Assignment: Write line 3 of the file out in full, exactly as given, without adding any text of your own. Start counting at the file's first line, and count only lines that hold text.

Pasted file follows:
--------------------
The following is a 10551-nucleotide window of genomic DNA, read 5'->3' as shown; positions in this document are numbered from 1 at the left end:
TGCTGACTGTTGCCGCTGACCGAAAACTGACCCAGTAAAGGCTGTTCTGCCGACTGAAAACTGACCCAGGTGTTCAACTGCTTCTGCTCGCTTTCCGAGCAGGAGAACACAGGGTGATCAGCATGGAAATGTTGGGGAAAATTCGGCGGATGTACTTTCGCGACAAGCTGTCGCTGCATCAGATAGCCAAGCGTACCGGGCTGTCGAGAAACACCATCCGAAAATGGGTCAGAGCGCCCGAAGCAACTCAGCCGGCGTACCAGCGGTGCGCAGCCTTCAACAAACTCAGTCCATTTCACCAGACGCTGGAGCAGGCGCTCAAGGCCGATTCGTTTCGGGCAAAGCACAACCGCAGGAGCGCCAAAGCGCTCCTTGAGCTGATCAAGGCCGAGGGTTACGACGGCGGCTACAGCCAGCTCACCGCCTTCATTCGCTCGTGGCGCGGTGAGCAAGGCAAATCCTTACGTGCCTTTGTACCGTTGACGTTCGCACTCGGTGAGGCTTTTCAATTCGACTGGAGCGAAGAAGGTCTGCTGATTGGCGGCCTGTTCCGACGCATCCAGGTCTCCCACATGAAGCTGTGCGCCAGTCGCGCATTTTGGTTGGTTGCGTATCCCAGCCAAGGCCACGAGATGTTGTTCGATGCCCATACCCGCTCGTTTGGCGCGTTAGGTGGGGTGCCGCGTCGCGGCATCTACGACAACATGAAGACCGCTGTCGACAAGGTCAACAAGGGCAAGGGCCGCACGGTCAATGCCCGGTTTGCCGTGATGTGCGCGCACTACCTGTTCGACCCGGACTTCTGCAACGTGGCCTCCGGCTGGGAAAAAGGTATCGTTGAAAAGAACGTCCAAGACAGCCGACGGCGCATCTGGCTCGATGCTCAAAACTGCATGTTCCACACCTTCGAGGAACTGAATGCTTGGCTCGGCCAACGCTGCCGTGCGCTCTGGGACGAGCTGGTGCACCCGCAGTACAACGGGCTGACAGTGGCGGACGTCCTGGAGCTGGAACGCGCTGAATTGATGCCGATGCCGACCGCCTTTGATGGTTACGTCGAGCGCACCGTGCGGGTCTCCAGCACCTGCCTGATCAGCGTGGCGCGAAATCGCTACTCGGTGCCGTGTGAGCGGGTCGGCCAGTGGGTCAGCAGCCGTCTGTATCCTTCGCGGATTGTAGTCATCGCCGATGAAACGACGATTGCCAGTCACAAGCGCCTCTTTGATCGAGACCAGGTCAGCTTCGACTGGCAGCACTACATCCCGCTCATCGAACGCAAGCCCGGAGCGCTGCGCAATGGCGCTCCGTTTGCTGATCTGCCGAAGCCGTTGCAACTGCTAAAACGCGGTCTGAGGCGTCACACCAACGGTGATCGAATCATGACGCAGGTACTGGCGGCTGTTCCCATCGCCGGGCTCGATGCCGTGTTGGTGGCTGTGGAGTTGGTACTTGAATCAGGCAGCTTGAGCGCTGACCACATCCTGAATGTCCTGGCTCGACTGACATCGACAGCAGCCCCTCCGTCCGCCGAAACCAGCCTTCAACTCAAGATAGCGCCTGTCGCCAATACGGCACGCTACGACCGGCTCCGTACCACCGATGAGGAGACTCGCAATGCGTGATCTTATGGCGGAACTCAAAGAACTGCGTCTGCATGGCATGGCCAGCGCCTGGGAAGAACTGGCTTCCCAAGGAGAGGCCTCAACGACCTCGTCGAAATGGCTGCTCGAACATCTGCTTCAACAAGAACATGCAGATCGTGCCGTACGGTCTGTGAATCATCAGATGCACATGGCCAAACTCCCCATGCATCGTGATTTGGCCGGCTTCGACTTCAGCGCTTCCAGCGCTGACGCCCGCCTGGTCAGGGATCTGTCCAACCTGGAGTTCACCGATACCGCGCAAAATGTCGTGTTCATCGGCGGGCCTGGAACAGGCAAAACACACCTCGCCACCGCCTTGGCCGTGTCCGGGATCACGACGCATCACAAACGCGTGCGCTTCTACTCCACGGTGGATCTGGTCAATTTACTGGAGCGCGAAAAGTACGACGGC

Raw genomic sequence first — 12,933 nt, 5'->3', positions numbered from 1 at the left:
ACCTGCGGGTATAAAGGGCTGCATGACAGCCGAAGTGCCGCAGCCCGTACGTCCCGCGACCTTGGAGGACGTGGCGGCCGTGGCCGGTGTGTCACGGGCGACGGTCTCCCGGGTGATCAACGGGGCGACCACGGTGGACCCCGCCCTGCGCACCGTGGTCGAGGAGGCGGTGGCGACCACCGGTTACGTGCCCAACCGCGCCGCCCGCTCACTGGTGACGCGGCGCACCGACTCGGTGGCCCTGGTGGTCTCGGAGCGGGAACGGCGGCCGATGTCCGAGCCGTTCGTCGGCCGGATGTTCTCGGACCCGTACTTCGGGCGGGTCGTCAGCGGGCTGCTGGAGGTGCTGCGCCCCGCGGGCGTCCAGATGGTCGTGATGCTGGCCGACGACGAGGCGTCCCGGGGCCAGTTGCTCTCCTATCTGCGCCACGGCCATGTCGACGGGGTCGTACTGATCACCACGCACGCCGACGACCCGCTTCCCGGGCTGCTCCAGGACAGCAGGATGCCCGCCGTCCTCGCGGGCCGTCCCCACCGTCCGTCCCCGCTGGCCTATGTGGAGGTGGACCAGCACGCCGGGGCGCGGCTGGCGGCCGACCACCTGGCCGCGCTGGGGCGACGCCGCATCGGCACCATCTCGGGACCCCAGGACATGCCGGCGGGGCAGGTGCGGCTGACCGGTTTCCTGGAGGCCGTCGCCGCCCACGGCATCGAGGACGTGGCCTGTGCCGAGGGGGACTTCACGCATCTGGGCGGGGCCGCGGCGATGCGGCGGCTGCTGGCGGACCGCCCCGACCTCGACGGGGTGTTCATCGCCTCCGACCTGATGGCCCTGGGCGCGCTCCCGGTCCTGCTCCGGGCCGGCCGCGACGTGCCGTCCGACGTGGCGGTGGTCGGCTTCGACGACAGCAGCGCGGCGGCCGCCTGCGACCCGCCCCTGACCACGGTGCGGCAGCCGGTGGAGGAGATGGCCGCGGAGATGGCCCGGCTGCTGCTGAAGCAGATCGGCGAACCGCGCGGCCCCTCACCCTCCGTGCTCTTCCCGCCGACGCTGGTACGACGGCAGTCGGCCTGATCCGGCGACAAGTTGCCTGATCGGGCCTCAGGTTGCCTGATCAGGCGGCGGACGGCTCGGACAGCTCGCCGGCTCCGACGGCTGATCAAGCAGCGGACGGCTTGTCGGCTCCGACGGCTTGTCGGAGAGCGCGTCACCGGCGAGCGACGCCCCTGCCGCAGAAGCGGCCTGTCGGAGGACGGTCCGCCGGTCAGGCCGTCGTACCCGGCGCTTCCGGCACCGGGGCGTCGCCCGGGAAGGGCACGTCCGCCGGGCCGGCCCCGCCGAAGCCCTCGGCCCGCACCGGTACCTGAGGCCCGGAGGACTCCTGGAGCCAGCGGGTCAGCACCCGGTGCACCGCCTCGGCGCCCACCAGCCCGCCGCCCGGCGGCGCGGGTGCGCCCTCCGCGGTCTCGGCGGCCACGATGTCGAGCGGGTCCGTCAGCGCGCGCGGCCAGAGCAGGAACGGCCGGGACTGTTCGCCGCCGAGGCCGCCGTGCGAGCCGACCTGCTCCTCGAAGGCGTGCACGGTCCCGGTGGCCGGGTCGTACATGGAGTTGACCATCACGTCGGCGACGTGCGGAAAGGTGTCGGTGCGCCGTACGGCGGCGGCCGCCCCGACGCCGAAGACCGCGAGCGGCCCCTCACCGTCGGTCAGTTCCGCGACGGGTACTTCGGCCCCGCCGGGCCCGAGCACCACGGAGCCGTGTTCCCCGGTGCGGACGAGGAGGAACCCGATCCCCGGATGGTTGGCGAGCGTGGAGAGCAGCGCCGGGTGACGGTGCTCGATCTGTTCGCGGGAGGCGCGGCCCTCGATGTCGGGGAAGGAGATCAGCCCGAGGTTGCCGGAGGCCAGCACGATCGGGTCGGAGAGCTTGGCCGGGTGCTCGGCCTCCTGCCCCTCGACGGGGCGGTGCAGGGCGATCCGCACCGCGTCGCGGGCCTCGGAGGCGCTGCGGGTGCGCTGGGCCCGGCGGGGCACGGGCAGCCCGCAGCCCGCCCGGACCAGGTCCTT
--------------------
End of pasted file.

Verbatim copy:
Raw genomic sequence first — 12,933 nt, 5'->3', positions numbered from 1 at the left: